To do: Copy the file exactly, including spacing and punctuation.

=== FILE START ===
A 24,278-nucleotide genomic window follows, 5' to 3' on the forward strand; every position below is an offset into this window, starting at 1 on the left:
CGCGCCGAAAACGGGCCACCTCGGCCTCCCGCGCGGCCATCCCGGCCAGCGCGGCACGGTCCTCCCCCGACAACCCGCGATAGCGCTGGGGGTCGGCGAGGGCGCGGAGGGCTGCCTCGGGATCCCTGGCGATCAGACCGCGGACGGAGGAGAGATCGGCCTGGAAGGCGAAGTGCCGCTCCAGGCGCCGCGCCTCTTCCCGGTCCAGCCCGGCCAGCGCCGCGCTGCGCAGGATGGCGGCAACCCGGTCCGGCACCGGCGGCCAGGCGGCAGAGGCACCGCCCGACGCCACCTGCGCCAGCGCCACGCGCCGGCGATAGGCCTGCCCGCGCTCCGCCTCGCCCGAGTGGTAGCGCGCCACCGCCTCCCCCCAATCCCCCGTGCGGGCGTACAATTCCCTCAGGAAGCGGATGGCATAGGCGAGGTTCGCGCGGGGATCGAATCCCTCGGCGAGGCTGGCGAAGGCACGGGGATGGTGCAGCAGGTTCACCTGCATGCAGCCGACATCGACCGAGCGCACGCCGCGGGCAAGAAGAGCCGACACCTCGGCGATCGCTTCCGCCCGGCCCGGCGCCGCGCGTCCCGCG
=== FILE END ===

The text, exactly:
A 24,278-nucleotide genomic window follows, 5' to 3' on the forward strand; every position below is an offset into this window, starting at 1 on the left:
CGCGCCGAAAACGGGCCACCTCGGCCTCCCGCGCGGCCATCCCGGCCAGCGCGGCACGGTCCTCCCCCGACAACCCGCGATAGCGCTGGGGGTCGGCGAGGGCGCGGAGGGCTGCCTCGGGATCCCTGGCGATCAGACCGCGGACGGAGGAGAGATCGGCCTGGAAGGCGAAGTGCCGCTCCAGGCGCCGCGCCTCTTCCCGGTCCAGCCCGGCCAGCGCCGCGCTGCGCAGGATGGCGGCAACCCGGTCCGGCACCGGCGGCCAGGCGGCAGAGGCACCGCCCGACGCCACCTGCGCCAGCGCCACGCGCCGGCGATAGGCCTGCCCGCGCTCCGCCTCGCCCGAGTGGTAGCGCGCCACCGCCTCCCCCCAATCCCCCGTGCGGGCGTACAATTCCCTCAGGAAGCGGATGGCATAGGCGAGGTTCGCGCGGGGATCGAATCCCTCGGCGAGGCTGGCGAAGGCACGGGGATGGTGCAGCAGGTTCACCTGCATGCAGCCGACATCGACCGAGCGCACGCCGCGGGCAAGAAGAGCCGACACCTCGGCGATCGCTTCCGCCCGGCCCGGCGCCGCGCGTCCCGCG